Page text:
Follower of the 24 Jinas or an adjective describing Jain teachings or practices. The term 'Jaina' is also used although 'Jain' is more common.
Sanskrit for 'self', 'soul' or 'that which is sentient'. It makes up the universe along with ajīva, or non-sentient material substance. It is a material substance that changes in size according to the body it inhabits in each life. It is born in different bodies in various places in the Jain universe based on karma from earlier lives. The soul is liberated from the cycle of birth when it has achieved spiritual purity and omniscience. Also called ātma or ātman.
Digambara monk who lived in the second or third centuries CE. Little is known of his life but his mystical writings, concentrating on the soul and internal religious experience, have been enormously influential in Jain thought. Key works include Samayasāra, Niyamsāra, Pañcāstikāya and Pravacanasāra.
Believers in a religion who are ordinary worshippers, not clergy or members of religious orders. In Jainism, lay people are often called 'householders', indicating that they live in houses and have domestic responsibilities, unlike ascetics.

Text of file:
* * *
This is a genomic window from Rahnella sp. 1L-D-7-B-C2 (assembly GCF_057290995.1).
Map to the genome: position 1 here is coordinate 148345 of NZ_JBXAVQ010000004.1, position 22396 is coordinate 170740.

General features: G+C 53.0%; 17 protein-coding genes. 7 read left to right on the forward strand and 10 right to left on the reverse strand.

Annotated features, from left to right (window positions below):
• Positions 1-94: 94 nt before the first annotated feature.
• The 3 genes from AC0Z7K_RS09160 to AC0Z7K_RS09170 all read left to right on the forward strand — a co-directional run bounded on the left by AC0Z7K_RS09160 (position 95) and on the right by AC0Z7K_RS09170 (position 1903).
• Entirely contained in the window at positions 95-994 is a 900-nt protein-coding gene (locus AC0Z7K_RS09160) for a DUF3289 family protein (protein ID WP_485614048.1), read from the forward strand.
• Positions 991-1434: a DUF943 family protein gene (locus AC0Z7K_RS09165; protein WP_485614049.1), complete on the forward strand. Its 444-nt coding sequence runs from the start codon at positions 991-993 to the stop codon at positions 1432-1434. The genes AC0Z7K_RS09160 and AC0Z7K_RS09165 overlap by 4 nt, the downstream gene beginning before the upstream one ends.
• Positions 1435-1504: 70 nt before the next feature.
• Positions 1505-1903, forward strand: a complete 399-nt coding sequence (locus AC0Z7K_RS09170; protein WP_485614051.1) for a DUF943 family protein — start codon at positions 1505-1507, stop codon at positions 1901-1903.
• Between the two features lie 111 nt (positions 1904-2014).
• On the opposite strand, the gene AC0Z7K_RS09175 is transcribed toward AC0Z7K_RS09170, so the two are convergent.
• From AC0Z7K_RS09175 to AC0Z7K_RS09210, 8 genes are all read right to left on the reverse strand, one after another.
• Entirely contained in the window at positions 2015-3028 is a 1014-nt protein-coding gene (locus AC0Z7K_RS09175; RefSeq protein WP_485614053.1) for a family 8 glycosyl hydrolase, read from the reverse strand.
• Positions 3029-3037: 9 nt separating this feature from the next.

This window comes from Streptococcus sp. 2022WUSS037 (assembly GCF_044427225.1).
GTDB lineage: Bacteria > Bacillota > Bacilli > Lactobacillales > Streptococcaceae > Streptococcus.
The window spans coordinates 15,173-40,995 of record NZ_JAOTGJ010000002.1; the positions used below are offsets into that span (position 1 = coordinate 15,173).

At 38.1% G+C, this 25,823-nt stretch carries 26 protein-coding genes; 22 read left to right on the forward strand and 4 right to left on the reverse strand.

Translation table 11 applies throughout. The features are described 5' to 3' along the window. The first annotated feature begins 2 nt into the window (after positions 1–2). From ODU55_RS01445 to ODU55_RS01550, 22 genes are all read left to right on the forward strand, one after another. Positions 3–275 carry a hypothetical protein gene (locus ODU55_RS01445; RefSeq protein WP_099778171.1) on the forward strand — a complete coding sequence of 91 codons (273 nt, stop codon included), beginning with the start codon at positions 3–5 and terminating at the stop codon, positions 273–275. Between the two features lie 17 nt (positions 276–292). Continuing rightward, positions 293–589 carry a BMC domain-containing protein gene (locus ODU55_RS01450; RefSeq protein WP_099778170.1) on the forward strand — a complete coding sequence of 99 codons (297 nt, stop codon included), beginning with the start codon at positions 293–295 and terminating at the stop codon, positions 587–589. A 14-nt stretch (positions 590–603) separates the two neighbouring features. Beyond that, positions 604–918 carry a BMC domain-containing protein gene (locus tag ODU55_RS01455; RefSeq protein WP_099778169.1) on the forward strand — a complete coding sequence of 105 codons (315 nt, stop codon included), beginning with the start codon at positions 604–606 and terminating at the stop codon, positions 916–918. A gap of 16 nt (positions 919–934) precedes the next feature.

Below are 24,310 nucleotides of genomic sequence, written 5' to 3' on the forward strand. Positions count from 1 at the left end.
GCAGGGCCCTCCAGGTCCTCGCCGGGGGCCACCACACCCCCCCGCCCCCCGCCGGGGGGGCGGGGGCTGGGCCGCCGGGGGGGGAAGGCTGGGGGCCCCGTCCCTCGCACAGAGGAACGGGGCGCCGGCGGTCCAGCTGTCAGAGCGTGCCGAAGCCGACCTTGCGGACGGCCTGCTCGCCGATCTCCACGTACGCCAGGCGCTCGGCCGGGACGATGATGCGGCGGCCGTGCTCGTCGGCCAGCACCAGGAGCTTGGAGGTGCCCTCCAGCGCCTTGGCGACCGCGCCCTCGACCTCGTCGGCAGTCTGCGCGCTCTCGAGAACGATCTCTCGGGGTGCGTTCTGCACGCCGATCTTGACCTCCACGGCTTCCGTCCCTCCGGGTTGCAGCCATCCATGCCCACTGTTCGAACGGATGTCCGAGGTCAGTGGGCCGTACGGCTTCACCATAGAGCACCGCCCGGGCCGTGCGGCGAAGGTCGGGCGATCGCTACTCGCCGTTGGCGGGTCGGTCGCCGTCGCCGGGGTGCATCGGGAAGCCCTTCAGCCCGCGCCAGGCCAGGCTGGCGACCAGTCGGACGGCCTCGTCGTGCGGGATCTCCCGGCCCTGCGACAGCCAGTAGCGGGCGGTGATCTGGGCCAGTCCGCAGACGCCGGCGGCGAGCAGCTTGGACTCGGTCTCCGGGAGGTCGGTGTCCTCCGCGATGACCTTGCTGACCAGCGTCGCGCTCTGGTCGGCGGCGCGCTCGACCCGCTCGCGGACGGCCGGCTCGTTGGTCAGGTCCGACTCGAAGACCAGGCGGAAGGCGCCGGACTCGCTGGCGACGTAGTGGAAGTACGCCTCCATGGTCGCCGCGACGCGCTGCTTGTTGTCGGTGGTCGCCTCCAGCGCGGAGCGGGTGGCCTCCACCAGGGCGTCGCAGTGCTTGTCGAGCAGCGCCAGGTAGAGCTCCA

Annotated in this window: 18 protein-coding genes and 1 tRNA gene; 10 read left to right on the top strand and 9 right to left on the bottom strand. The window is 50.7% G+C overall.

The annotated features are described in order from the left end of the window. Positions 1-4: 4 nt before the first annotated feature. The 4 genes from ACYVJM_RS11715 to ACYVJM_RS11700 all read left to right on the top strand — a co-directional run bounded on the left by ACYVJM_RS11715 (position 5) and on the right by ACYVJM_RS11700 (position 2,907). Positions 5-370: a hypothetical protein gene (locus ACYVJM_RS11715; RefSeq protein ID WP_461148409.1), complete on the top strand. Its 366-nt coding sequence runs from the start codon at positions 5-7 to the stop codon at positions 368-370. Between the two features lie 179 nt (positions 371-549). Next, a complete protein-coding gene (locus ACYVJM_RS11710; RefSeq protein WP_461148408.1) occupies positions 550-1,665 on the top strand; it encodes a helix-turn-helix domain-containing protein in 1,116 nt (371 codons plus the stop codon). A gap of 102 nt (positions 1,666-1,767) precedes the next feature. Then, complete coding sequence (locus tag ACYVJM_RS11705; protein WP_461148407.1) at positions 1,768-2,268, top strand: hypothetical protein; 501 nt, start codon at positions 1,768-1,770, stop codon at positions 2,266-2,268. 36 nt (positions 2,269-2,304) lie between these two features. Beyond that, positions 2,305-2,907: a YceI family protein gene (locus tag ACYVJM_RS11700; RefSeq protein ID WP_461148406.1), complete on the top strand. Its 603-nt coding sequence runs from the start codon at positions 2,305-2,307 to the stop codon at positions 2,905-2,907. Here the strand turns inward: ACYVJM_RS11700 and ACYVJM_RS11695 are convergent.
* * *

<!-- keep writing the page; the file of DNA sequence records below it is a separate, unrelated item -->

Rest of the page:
Bordering on the Arabian Sea, Māhārāṣṭra in central India is the third-largest and the richest state in India. Its capital is Mumbai and the official language is Marathi.
Often known by his title Mahātma – meaning 'Great Soul' – Gandhi (1869–1948) was one of the leaders of the struggle for Indian independence. Influenced by the Jain notion of ahiṃsā, his policy of peaceful non-co-operation was a key factor in the British withdrawal from India.Gandhi's non-violent civil disobedience continues to inspire activists around the world.
The 'liberation' of the soul from its body and thus from the cycle of rebirth because it has no karma and becomes omniscient. The ultimate aim of Jainism is to achieve mokṣa and become a liberated soul in siddha-śilā.
A man who has taken a public vow to withdraw from ordinary life to formally enter religious life and advance spiritually. Frequently, monks perform physical austerities or undergo physical hardships in order to progress spiritually.
The capital of the state of Mahārāṣṭra, the city of Mumbai is the biggest and richest in India. Formerly known as Bombay, Mumbai is the centre of Indian film-making and commercial activities.
A system of contemplative prayer, meditation and complete detachment from worldly affairs in the hope of gaining direct spiritual experience of the divine. In Jainism those who practise mystical techniques hope to gain true self-realisation and thus destroy karma and be liberated.